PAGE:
Competition, evidence suggests, is a constant in nature. Looking from the largest to the smallest structures that Mankind has been able to observe, one can easily find examples: in clusters of galaxies (in which sometimes galaxies compete with each other to pull in the matter from their outer regions), stars (like binary systems with planetary bodies orbiting between them), or in microscopic order of certain materials, where different magnetic domains “fight each other” to reach some consensus, or macroscopic order. But of course, one of the best places to find examples of competition is in the first place we found it– Biology. From diseases like cancer (where the immune system and tumors start a years-long battle), to predator-prey situations, living organisms are a natural scenario for competition in its multiple ways. But not only individuals –unicellular or pluricellular– are the main characters in these conflicts: we can find evidences of competition in a more subtle way. For instance, different sources of information received by an animal can be seen as well as competing elements in a battle whose outcome may determine the survival of the individual.
In a previous post, I discussed the dynamics of signal competition in sensory systems, focusing on an interesting and recent example: a mechanism which explains how different odors compete in the early sensory systems of honey bees. The reader may recall that the early olfactory system of the honey bee has been found able to adapt to a particular long-present odor, and then respond energetically to a novel odor signal presented together with the old odor signal, thus allowing for an efficient discrimination of the new –and likely, more behaviorally relevant– sensory input.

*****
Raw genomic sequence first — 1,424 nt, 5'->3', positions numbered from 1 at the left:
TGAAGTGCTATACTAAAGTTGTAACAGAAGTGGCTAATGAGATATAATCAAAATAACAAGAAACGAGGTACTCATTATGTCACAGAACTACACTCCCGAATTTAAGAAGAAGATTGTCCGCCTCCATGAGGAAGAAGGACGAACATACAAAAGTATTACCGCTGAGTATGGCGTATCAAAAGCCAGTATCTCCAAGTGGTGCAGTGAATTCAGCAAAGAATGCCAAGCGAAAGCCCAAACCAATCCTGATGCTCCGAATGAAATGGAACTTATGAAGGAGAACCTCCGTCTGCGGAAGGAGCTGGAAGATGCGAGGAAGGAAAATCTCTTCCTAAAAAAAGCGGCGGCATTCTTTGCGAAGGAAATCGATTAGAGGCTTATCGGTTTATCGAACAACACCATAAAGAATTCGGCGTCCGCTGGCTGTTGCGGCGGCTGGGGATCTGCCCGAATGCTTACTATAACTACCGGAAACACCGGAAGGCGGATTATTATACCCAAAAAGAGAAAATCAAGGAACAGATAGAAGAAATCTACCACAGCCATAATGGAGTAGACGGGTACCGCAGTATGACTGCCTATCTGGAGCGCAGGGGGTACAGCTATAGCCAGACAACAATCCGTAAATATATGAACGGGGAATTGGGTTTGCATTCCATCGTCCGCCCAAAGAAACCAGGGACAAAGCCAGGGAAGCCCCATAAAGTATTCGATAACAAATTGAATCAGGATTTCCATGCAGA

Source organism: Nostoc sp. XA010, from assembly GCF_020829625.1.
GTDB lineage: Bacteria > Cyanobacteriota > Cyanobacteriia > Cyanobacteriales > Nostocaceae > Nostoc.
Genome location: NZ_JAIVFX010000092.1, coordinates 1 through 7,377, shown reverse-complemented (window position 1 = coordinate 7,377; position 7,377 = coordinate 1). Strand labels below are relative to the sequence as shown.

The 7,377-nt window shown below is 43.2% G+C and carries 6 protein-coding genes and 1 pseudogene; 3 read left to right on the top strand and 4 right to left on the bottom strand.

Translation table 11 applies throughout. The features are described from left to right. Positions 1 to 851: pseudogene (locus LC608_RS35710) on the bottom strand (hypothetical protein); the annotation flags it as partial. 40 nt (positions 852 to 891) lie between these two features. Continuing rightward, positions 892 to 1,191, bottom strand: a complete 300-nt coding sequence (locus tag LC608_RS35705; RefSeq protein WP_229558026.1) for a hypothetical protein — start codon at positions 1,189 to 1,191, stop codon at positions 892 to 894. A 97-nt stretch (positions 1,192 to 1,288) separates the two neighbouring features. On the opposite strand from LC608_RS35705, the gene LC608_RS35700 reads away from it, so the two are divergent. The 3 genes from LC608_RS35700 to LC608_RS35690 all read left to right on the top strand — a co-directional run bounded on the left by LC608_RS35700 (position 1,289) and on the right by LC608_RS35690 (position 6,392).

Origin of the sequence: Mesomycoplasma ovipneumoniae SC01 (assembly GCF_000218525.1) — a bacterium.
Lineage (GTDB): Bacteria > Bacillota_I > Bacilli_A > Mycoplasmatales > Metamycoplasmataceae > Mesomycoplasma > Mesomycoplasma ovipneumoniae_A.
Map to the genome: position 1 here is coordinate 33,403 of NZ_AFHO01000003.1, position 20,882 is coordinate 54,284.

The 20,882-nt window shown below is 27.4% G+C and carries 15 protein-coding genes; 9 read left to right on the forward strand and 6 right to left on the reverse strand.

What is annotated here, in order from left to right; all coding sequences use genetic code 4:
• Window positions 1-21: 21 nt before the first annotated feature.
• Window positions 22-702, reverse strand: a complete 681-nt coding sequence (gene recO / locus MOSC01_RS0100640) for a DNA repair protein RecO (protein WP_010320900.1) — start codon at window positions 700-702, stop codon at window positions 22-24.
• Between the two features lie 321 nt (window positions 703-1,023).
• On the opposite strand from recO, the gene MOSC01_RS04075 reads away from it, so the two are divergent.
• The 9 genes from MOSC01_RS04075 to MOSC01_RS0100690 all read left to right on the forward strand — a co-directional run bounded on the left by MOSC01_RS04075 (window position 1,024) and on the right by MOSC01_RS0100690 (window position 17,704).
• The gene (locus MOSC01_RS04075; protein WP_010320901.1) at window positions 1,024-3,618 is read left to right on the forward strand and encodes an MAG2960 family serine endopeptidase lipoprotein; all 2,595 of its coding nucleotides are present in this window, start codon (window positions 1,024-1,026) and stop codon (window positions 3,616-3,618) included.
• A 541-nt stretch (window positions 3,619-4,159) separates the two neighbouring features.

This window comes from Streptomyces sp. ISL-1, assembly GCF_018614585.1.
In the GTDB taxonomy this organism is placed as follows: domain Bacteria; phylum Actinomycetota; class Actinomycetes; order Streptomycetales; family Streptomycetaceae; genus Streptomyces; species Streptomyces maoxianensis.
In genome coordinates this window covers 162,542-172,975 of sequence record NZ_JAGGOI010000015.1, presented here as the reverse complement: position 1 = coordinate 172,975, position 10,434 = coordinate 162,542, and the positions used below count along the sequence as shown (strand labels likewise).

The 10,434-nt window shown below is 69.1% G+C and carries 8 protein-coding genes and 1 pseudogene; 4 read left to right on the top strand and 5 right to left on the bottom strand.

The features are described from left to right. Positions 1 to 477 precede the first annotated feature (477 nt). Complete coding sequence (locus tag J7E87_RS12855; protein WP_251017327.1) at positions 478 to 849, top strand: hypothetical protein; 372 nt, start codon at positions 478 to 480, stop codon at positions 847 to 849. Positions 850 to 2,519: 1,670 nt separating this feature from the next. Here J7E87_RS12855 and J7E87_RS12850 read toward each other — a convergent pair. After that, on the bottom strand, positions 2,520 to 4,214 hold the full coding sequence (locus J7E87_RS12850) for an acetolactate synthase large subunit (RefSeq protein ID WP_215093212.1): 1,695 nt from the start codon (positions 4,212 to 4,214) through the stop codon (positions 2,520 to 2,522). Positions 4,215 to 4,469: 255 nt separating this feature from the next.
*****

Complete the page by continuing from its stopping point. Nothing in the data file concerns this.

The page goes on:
It turns out that the sensory system of honey bees is not the only known neural circuit which is able to perform such a convenient discrimination. Over the last decades, there has been accumulative evidence (see 1 for a review) that weakly electric fish are able to cancel out signals related to own-body movement, while preserving signals related to the presence of prey. Such cancellation would be an efficient way to solve the competition between relevant and non-relevant signals, allowing the fish to efficiently detect and hunt the prey.
How does this cancellation work, exactly? Certain types of fish (found, for instance, in rivers across South America) are able to generate a very weak electric field that they use as a sort of radar to scout their surroundings. When some object is within a few centimeters of the fish, this object causes perturbations in the electric field, and these perturbations are detected by receptors in the body of the electric fish. This allows our fish to detect the presence of rocks, food (worms), or other fish, via the perturbation in the electric field that these objects cause. It is a very useful sensory system to use in dark, murky waters (where this fish lives), and it is known as electrolocation.
This sensory strategy has its downsides, though. The perturbations caused by prey, for instance, are usually characterized by oscillatory modulations in the electric field which are quite similar to the ones caused by our fish’s own body movement. This would mean that, when the electric fish is moving, it would be confused between signals caused by its own movement and the ones caused by the food, and therefore it won’t be able to feed at all.